This leads me to question some of the assumptions that lurk beneath the surface in digital preservation.  We have a habit of treating objects as either preserved or not preserved, and to treat repositories as ‘trusted’ or not.  We need some middle ground. Imagine a sort of graceful or planned decay: files which are checked occasionally, formats that are not migrated unless someone really needs them, access which is slower but more sustainable; imagine a repository which runs and calculated risks and has a published threshold of acceptable and orderly loss.

My argument is that digital preservation strategies provide an informed and sustainable basis for reducing your data footprint, and moreoever they should be better able to adapt to to the wider costs of  carbon consumption too. This stack of ideas makes sense in its own terms and it is shot through with ethical considertaions at every stage: who decides what to keep?; who decides what could be left at risk?; what users should be asked to wait? who is served first?  It's not yet clear to me that digital preservation has a suffieicnet framework to make these decisions justly and transparently?  Serious digital preservation practitioners ignore ethics at their peril.  

Climate justice can learn from digital preservation, especially through the preservation of climate data; and digital preservation needs to think about climate justice too. 

More than energy

So far I have mostly discussed energy consumption. I can’t not mention questions about the extraction of rare elements and e-waste. I am straying far from my comfort zone but the title of this event ‘Open for Climate Justice’ encourages me to be ambitious.

Digital services can claim to be ‘carbon neutral’ on an operational basis, but that excludes the physical components upon which these services depend.  They don’t generally include the concrete and steel that are needed in the construction of a data centre, nor the copper, lithium and the rare earth elements on which modern electronics depend.  The environmental impact of their extraction is well documented but complicated global supply chains mean that the glossy products we consume are seldom linked to the pollution caused by extraction. 

There are significant geopolitical issues here about the ownership and processing of ‘rare earth’ elements which are essential in computing.  In the 1990’s Deng Xiaoping noted that ‘The Middle East has its oil; China has its rare earths.’  In so doing he anticipated the ban which China has since imposed on exports of rare earth elements. You might also be aware that some of the world’s largest deposits in Lithium are in Donetsk region.  There’s a reasonable perspective that Russia’s attack on Ukraine earlier this year was the world’s first war after oil.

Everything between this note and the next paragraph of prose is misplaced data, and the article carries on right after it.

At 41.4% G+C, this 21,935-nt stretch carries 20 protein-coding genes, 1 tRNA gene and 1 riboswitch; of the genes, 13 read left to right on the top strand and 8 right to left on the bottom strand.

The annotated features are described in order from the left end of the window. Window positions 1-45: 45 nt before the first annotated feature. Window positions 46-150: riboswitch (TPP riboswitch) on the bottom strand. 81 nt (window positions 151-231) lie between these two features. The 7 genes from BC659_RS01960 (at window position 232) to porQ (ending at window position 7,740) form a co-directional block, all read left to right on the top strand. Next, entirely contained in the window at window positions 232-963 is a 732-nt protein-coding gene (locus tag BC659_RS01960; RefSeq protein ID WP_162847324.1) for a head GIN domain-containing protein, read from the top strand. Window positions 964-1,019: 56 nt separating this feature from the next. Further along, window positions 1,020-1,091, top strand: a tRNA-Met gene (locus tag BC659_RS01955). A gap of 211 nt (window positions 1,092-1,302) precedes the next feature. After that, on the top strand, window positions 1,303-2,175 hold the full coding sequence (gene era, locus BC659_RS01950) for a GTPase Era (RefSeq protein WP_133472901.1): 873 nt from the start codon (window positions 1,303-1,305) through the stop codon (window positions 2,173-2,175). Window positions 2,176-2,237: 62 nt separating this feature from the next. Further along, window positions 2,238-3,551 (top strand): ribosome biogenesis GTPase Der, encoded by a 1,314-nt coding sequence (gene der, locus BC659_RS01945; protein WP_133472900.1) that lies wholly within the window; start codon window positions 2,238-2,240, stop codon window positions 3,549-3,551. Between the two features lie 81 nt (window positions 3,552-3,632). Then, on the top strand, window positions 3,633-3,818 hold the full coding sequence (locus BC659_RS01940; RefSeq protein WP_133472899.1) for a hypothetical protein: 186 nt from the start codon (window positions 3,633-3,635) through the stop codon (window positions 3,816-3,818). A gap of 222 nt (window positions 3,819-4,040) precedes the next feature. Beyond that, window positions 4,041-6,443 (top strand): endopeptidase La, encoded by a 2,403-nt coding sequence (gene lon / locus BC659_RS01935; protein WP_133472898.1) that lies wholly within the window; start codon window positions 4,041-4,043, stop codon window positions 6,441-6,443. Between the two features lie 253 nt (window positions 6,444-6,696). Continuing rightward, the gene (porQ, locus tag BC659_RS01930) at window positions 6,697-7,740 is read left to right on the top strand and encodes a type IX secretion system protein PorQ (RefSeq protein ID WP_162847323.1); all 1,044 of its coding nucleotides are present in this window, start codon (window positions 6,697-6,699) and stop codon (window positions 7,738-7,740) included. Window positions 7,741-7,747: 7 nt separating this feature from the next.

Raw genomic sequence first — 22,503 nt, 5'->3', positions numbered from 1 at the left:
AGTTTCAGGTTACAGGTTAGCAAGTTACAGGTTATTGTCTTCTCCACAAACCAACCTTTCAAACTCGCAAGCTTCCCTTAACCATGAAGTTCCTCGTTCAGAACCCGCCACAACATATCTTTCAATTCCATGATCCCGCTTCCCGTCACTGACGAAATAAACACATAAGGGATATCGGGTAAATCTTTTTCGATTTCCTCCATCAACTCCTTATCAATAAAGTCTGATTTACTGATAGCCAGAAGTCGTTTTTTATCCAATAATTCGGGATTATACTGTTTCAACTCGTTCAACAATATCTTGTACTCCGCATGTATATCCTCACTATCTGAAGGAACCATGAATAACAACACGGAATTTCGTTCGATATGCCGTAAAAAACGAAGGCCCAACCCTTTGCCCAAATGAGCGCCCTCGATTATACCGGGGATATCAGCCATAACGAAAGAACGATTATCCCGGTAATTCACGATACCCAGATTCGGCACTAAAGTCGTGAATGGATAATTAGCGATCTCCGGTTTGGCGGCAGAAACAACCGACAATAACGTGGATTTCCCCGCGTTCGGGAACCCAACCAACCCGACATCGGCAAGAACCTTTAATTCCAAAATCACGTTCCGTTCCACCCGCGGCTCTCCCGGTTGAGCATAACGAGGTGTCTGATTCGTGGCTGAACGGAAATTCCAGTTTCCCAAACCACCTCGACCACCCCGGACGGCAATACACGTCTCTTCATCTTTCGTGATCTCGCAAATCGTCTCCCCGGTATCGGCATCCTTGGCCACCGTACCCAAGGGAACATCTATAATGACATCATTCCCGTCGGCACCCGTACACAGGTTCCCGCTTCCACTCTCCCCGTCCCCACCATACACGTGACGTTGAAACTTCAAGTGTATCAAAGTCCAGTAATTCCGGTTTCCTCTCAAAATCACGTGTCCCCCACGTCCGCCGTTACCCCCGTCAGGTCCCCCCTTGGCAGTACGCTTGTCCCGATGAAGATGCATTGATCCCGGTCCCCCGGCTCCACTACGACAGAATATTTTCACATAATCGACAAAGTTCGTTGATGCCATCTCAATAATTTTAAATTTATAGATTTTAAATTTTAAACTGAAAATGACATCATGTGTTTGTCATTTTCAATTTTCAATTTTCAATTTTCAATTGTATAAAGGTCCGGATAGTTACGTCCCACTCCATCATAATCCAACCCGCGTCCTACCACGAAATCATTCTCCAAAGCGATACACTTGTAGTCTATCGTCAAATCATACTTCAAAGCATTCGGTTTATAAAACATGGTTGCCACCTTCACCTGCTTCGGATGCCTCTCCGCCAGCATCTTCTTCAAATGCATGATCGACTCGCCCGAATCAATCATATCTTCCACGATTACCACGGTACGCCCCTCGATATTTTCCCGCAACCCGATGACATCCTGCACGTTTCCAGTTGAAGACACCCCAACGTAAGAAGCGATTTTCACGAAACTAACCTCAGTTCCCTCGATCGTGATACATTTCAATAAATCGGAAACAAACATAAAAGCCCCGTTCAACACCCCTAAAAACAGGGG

If anything, disposal is worse.  The Forum on Waste Electrical and Electronic Equipment estimates that 5.3 billion mobile phones will be discarded this year.  One third of the mobile phones in Europe are no longer in use.  The United Nations estimates that less than 18% of e-waste is recycled annually.  It’s hard to see how we will make the UN target of recycling 30% of e-waste by 2023.

So, whether from the perspective of extraction or disposal, the technology stack seems unsustainable.   Something has to give. 

What might this mean for digital preservation?  Some of the most striking developments over the last few years have been in the development of DNA storage, which were well represented at iPres this year, emerging also as a serious competitor in the Digital Preservation Awards. There’s a white paper from the DNA Storage alliance which makes interesting reading

You’ll understand that my job exposes me to a lot of excited engineers telling me that they’ve got a new technology that will last forever.  I am a bit weary of engineers promising eternal life.

Perhaps DNA storage is different.  It’s cheap to store massive volumes of data; it’s stable over a very long time; it’s easy to replicate; can be stored at room temperature; and doesn’t produce anything like the same volumes of e-waste.  It also disrupts the data storage industry and established wisdom about preservation.  So perhaps there is reason to be hopeful.  I don’t want to underestimate the challenges to this new technology and nor do I fully understand yet the different kinds of risks that may be involved: digital preservation is a relatively conservative community and can be quite demanding of new entrants into the market but this seems like a significant change.